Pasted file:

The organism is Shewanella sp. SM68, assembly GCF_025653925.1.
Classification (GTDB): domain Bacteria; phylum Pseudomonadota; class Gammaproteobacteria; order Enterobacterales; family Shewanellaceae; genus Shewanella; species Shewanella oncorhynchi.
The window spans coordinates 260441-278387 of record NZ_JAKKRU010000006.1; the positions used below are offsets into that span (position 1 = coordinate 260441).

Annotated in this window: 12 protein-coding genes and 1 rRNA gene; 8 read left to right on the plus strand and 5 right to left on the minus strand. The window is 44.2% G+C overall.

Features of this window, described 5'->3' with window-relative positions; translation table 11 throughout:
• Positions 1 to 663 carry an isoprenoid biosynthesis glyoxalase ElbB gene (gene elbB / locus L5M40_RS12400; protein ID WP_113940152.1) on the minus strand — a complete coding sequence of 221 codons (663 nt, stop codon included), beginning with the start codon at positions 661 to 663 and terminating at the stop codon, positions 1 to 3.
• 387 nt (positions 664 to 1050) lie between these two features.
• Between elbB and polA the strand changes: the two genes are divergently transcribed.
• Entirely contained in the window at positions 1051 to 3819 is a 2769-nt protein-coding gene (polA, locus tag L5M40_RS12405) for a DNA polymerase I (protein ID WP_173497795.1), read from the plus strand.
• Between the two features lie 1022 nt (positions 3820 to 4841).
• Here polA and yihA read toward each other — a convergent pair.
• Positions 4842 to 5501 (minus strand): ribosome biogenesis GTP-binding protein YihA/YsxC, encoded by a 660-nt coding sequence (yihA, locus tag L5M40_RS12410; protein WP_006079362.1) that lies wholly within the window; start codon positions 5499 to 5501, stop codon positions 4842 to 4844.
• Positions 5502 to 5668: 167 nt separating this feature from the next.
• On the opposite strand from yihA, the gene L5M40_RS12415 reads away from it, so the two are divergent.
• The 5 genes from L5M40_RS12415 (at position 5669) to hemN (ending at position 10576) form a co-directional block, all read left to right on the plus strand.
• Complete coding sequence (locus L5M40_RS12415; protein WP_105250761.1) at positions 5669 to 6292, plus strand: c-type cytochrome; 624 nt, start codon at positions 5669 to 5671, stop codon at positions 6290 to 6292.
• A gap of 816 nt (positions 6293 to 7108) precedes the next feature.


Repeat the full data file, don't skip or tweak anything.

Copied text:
The organism is Shewanella sp. SM68, assembly GCF_025653925.1.
Classification (GTDB): domain Bacteria; phylum Pseudomonadota; class Gammaproteobacteria; order Enterobacterales; family Shewanellaceae; genus Shewanella; species Shewanella oncorhynchi.
The window spans coordinates 260441-278387 of record NZ_JAKKRU010000006.1; the positions used below are offsets into that span (position 1 = coordinate 260441).

Annotated in this window: 12 protein-coding genes and 1 rRNA gene; 8 read left to right on the plus strand and 5 right to left on the minus strand. The window is 44.2% G+C overall.

Features of this window, described 5'->3' with window-relative positions; translation table 11 throughout:
• Positions 1 to 663 carry an isoprenoid biosynthesis glyoxalase ElbB gene (gene elbB / locus L5M40_RS12400; protein ID WP_113940152.1) on the minus strand — a complete coding sequence of 221 codons (663 nt, stop codon included), beginning with the start codon at positions 661 to 663 and terminating at the stop codon, positions 1 to 3.
• 387 nt (positions 664 to 1050) lie between these two features.
• Between elbB and polA the strand changes: the two genes are divergently transcribed.
• Entirely contained in the window at positions 1051 to 3819 is a 2769-nt protein-coding gene (polA, locus tag L5M40_RS12405) for a DNA polymerase I (protein ID WP_173497795.1), read from the plus strand.
• Between the two features lie 1022 nt (positions 3820 to 4841).
• Here polA and yihA read toward each other — a convergent pair.
• Positions 4842 to 5501 (minus strand): ribosome biogenesis GTP-binding protein YihA/YsxC, encoded by a 660-nt coding sequence (yihA, locus tag L5M40_RS12410; protein WP_006079362.1) that lies wholly within the window; start codon positions 5499 to 5501, stop codon positions 4842 to 4844.
• Positions 5502 to 5668: 167 nt separating this feature from the next.
• On the opposite strand from yihA, the gene L5M40_RS12415 reads away from it, so the two are divergent.
• The 5 genes from L5M40_RS12415 (at position 5669) to hemN (ending at position 10576) form a co-directional block, all read left to right on the plus strand.
• Complete coding sequence (locus L5M40_RS12415; protein WP_105250761.1) at positions 5669 to 6292, plus strand: c-type cytochrome; 624 nt, start codon at positions 5669 to 5671, stop codon at positions 6290 to 6292.
• A gap of 816 nt (positions 6293 to 7108) precedes the next feature.